You know the expression “Bigger is better,” right? Well when it comes to energy production, many think that our biggest power supplier of all, the sun, is the future of renewable energy sources. At least until we learn how to attach a three-prong to a supermassive black hole. A new form of solar cell makes its statement that sometimes, smaller is the better way to go.
For a study published in Nature,‘s Scientific Reports, Stanford professor of engineering Xiaolin Zheng and his research team presented their discovery on creating peel-and-stick solar cells. A 300-nanometer film of nickel is set on a silicon-silicon dioxide wafer. Solar cells are placed on the nickel and are then protectively layered with a polymer coating before being covered by a thermal release tape that facilitates the transfer of solar cells from the wafer to whatever it’s attached to. The wafer is submerged in room-temperature water where the thermal tape is peeled back, allowing water to seep between the nickel and silicon dioxide layers. The cell layer is later freed from the production substrate but still affixed to the tape. Both are heated to 90°C for a few seconds before they can be applied to a surface using adhesive. The thermal tape is then removed, leaving the cells to stick to whatever surface they’re applied to, except maybe Teflon.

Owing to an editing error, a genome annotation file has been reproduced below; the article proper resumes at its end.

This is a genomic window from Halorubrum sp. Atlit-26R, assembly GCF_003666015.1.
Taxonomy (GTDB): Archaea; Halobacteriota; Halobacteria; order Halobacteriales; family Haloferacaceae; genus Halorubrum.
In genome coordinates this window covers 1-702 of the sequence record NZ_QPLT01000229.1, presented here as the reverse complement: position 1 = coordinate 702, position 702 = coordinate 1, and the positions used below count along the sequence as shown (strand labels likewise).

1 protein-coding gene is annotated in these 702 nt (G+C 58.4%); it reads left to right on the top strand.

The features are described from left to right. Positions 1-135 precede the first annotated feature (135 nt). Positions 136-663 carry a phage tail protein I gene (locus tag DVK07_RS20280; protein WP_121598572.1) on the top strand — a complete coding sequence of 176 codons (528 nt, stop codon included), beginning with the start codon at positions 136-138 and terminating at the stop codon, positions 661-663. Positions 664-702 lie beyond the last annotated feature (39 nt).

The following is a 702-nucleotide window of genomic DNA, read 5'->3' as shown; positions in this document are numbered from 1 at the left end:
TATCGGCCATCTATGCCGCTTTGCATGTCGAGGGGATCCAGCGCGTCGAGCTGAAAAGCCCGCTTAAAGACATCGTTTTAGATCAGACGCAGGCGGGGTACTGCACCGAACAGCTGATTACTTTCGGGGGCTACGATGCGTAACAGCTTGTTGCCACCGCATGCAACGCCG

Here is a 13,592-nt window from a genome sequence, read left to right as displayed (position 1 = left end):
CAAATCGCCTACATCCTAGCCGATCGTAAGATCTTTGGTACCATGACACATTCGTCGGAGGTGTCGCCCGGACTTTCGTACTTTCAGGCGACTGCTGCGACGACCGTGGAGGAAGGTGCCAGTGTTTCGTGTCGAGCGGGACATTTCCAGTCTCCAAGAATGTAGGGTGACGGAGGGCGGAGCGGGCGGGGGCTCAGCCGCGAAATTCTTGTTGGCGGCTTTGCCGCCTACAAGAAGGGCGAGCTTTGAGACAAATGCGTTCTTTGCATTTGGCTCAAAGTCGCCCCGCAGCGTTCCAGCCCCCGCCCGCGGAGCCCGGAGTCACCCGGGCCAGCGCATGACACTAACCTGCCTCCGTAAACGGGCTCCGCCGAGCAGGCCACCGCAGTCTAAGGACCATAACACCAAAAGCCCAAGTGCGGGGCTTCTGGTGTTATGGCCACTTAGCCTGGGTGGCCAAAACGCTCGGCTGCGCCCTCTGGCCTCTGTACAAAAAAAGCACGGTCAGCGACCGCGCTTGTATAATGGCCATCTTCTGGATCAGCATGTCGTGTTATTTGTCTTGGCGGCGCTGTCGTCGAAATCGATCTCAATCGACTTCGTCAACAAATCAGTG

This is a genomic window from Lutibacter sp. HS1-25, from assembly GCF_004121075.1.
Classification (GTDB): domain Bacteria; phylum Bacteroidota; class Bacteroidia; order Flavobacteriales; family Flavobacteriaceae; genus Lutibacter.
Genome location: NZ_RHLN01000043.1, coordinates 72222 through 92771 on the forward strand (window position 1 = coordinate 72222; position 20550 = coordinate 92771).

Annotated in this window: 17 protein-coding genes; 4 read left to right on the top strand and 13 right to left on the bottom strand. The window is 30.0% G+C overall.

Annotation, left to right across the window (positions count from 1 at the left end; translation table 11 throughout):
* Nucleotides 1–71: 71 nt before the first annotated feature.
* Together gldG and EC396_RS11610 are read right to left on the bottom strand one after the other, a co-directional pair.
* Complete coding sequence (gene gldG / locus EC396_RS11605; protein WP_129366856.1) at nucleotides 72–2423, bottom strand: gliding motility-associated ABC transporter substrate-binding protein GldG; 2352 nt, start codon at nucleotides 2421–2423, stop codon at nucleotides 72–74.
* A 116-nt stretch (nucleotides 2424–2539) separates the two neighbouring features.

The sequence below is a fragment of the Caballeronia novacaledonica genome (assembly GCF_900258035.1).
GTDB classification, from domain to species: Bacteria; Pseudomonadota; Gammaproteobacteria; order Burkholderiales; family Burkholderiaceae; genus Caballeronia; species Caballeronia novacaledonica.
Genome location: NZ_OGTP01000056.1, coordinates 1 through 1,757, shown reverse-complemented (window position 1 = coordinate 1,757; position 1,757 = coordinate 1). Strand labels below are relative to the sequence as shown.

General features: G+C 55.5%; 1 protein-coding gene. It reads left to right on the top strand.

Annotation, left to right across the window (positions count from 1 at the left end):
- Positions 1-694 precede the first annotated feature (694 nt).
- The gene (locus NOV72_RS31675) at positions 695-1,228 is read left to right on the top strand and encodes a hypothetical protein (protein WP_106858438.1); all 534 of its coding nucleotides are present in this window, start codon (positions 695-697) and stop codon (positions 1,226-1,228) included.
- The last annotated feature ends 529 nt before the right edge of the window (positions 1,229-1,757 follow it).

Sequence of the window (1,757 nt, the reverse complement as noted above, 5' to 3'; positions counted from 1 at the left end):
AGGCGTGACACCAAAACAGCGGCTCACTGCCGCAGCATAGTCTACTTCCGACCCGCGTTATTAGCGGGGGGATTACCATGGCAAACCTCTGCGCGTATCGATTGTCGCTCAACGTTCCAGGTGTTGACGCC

The main problem hindering solar power from going mainstream has for years been in their stiff bulkiness, due to photovoltaic cells needing to be fixed onto the rigid silicon and glass, which limits movement and capabilities. Irregular and unconventional surfaces, or substrates, don’t allow for the proper thermal and chemical processes needed for optimized solar cell use. But now, the cell stickers can theoretically be applied to anything from TVs to curved roofs, and no adaptation or modification of materials is required.
“Obviously, a lot of new products – from ‘smart’ clothing to new aerospace systems – might be possible by combining both thin-film electronics and thin-film solar cells,” said Zheng. “The peel-and-stick qualities we’re researching probably aren’t restricted to Ni/SiO2. It’s likely many other material interfaces demonstrate similar qualities, and they may have certain advantages for specific applications. We have a lot left to investigate.” Indeed, like how to develop wind power through iron-on T-shirt decals and belly-button piercings.